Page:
Fortunately at a larger meeting that included the full work package one of the attendees, who was not part of the smaller group spoke up. ‘We have already solved that problem, and it does not cost a lot.’

By working in a small group the opportunity to find a quick easy solution was missed.

The number one collaborative partnership killer is intractable problems that block progress. By working on you decrease the chances that the easy and efficient solution, and heighten the risk of consortium fatigue.

2. Be a narcissist:

A narcissist is someone who only believes in their own ideas almost to the point of ignoring the viewpoints of others.

A flaming narcissist will even cut down good ideas just because they are not his or hers.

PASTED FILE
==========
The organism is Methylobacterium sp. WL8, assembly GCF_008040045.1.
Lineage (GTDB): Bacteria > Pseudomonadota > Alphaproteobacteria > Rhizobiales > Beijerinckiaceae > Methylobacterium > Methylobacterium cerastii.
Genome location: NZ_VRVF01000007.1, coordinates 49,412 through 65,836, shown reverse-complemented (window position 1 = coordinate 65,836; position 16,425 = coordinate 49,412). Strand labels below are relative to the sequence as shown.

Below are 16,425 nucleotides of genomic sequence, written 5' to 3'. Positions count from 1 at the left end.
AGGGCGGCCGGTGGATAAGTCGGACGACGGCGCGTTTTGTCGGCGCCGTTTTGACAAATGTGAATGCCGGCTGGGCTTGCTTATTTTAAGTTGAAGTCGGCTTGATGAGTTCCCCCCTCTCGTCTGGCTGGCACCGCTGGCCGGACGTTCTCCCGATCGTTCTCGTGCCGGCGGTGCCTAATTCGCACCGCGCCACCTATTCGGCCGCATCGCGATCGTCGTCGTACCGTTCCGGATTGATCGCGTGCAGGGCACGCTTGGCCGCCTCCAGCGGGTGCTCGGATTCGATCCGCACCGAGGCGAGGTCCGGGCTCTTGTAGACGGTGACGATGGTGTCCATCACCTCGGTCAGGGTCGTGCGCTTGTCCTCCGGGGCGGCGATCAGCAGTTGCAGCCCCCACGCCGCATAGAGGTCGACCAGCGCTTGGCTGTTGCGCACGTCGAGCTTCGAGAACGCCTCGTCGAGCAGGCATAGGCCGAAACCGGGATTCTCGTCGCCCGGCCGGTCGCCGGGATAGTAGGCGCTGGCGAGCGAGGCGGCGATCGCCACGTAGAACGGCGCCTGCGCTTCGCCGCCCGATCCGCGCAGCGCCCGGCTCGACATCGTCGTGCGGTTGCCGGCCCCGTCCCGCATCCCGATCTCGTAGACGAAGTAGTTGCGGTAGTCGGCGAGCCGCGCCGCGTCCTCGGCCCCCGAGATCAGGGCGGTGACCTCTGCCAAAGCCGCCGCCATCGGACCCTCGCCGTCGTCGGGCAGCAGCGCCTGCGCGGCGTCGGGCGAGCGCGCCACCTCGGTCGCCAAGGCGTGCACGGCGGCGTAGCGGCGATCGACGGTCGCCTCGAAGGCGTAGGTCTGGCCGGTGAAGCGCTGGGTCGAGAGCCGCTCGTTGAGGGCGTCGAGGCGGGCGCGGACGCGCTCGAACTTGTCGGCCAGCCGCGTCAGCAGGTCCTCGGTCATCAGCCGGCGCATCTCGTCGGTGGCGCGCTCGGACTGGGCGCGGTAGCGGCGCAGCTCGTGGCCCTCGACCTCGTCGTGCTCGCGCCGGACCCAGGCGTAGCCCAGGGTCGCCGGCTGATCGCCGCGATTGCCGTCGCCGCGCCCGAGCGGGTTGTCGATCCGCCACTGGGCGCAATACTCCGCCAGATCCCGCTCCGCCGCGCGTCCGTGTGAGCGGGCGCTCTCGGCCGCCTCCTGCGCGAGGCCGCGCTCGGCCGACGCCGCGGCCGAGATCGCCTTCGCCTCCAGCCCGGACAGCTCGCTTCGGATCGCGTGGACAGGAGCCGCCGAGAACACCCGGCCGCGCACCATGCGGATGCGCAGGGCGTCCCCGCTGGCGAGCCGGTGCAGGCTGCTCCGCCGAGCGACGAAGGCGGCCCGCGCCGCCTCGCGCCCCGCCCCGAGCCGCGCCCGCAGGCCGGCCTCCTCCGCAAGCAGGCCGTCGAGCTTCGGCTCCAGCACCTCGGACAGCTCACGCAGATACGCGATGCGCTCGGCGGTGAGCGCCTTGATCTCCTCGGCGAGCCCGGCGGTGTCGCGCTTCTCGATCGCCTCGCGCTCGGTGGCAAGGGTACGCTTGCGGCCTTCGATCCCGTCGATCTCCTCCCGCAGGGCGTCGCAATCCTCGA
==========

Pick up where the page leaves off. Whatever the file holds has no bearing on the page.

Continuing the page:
Don’t get this wrong.

Narcissists tend to have good ideas. It is just that a single person’s ideas are never as powerful as the genius a group can deliver.

Most large collaborative projects have at least one narcissist,

They tend to be the people who join a call late and interrupt someone mid discussion to say they have arrived. They also tend not to pay attention at all to discussion and repeat something that was just said.

It is not pleasant to be part of a working group that contains a narcissist.

So, if you want your collaborative partnership to fail, be a narcissist.

3. Pivot discussions before the group reaches a decision, or decides upon next actions

A difficult topic is breached. Multiple people make good points. You are thinking ‘this is good discussion’ then it happens.

Someone seizes on a piece of the discussion and pivots the discussion away from the current topic.

Someone else then takes the bait.

Before you know it, you are talking about an entirely different topic, meanwhile the important topic still remains open, no decision made, no action planned.